Nevada state Sen. Don Gustavson, R-Sparks, smells a sample of marijuana, Friday, March 24, 2017, as Christopher Price, a ''budtender'' at the Blum medical marijuana dispensary, describes the operation during a brief tour of the store in Reno, Nev. (Scott Sonner, Associated Press)

Nevada Senate Dems want to tax weed at higher rate than governor does

Gov. Brian Sandoval proposed that the state impose a 10 percent sales tax. The Senate Democrats' measure would impose a 12 percent tax

CARSON CITY, Nev. — Democratic lawmakers on Tuesday advanced a marijuana sales tax measure that goes farther than the Republican governor’s plan.

Gov. Brian Sandoval proposed in January that the state impose a 10 percent sales tax on recreational pot and send the revenue, expected to total $70 million over two years, to public schools.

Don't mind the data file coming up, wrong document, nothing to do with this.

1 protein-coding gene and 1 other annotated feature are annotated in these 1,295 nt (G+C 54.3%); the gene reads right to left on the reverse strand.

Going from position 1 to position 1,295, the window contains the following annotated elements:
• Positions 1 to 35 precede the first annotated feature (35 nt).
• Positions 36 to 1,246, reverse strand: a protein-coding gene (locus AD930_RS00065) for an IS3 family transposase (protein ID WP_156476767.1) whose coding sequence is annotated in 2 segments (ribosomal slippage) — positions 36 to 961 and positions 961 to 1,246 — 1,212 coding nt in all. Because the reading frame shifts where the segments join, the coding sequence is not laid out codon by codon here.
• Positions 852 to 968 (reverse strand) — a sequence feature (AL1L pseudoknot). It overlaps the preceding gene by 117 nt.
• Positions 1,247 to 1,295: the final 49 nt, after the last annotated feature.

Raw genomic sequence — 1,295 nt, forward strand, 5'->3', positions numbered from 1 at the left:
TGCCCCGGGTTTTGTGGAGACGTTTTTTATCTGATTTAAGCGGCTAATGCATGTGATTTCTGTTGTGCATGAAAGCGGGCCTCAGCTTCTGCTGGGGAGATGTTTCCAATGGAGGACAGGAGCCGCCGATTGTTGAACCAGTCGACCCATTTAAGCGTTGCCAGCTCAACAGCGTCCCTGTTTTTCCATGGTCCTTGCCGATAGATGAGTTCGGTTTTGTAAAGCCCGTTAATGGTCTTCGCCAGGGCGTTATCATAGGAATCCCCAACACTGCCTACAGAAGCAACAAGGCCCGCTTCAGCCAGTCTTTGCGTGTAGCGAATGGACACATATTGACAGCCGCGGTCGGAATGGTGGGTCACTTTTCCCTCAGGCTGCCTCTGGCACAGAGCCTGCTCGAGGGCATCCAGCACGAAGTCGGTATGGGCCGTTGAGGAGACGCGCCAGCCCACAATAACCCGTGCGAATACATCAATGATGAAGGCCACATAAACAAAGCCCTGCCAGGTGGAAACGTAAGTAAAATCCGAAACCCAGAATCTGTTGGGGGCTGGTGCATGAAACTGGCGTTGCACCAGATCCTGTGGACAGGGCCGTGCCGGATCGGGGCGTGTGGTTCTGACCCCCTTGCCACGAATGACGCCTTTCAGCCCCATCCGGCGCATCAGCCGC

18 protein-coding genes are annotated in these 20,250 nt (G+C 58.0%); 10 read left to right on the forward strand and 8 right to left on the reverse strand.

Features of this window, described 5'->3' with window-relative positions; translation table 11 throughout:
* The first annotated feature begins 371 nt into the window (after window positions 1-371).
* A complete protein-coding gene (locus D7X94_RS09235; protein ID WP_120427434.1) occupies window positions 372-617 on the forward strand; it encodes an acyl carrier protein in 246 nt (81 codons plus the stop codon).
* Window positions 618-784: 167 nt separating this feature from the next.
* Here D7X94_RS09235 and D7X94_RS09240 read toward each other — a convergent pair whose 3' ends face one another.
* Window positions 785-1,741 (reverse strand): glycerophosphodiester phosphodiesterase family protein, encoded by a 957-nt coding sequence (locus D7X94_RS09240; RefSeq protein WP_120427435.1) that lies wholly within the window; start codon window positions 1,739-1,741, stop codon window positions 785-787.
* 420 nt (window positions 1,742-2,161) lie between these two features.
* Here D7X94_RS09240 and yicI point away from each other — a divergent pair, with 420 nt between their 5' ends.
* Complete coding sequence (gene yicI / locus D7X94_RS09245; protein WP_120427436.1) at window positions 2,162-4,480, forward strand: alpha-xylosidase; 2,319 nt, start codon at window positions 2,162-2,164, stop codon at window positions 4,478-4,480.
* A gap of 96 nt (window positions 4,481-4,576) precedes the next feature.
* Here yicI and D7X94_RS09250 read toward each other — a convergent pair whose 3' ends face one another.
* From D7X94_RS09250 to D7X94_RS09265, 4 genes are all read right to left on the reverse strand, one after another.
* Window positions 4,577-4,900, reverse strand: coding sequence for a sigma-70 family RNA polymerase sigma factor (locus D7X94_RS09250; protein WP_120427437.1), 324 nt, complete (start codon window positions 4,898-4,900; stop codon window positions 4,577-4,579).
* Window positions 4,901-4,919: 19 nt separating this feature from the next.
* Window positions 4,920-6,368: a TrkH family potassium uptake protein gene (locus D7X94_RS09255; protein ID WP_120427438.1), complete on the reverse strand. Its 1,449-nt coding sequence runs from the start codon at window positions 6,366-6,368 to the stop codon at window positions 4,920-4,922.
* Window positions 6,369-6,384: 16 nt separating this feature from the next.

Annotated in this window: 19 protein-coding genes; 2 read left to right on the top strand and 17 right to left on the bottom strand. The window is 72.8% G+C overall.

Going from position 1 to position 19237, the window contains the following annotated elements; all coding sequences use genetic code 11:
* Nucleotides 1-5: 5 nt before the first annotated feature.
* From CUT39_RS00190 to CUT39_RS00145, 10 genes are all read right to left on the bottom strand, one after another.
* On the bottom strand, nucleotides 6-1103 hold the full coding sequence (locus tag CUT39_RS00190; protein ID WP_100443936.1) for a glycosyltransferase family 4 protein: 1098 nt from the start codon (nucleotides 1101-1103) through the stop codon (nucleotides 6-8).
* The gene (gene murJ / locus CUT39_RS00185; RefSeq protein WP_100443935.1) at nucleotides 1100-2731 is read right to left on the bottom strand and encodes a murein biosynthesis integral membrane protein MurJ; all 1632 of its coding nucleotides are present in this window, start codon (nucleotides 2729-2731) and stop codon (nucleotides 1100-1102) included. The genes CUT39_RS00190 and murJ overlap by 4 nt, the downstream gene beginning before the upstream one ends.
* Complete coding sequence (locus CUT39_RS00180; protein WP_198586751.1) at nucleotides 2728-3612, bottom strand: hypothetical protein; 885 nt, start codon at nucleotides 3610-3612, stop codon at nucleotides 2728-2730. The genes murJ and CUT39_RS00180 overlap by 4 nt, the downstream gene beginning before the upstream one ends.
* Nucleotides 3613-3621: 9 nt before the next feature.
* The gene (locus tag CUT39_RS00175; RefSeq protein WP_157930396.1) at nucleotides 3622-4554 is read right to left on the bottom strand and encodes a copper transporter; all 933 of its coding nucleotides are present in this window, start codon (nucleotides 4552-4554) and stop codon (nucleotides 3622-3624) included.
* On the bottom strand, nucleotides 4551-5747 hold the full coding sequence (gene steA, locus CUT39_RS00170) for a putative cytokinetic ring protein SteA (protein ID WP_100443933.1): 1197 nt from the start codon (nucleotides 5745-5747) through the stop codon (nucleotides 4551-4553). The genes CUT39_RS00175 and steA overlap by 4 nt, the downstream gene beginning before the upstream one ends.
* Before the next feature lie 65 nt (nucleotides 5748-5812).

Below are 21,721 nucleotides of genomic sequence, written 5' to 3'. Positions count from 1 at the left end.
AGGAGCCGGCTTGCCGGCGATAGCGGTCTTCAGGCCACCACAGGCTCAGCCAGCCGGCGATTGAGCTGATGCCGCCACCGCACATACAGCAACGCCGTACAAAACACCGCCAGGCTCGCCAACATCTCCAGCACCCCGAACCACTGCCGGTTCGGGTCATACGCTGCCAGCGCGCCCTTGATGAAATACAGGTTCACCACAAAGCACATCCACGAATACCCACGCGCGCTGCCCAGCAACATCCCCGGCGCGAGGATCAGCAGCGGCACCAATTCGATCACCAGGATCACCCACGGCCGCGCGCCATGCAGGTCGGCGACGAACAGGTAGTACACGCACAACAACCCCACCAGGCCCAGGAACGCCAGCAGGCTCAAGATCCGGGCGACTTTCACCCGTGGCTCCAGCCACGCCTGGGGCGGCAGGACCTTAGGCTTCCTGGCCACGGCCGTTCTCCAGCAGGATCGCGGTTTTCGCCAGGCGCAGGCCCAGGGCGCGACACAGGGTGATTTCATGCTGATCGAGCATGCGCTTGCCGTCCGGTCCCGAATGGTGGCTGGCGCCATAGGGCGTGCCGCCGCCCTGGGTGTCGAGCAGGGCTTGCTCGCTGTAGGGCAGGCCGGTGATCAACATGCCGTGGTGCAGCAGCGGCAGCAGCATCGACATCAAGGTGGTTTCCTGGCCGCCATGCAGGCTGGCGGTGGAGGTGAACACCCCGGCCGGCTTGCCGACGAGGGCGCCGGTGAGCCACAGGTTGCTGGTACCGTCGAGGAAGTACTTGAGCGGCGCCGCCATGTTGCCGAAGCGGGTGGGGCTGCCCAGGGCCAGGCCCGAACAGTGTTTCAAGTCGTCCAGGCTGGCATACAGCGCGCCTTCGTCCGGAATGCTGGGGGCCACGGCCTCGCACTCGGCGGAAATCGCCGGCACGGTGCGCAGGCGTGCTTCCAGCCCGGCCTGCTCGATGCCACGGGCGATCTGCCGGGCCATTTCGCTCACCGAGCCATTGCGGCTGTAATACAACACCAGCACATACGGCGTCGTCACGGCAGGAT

The Senate Democrats’ measure would impose a 12 percent sales tax on all marijuana, with 10 percent going toward public schools and 2 percent funding substance abuse programs.

The bill would also raise taxes on medical marijuana growing facilities to the same 15 percent rate planned for recreational pot growers.

Medical marijuana sales and growers are currently taxed 2 percent.

“It was important that we have an efficient and streamlined taxation system that took into account medical marijuana and now recreational marijuana so that it was something that we could implement in the real world,” said bill sponsor Sen. Julia Ratti, a Democrat from the Reno suburb of Sparks.

The Senate Revenue and Economic Development Committee passed Senate Bill 487 on a party-line vote.

Nevada voters decided in November to allow people age 21 or older to use pot recreationally — becoming one of eight states to do so.

Recreational marijuana sales are expected to begin in July.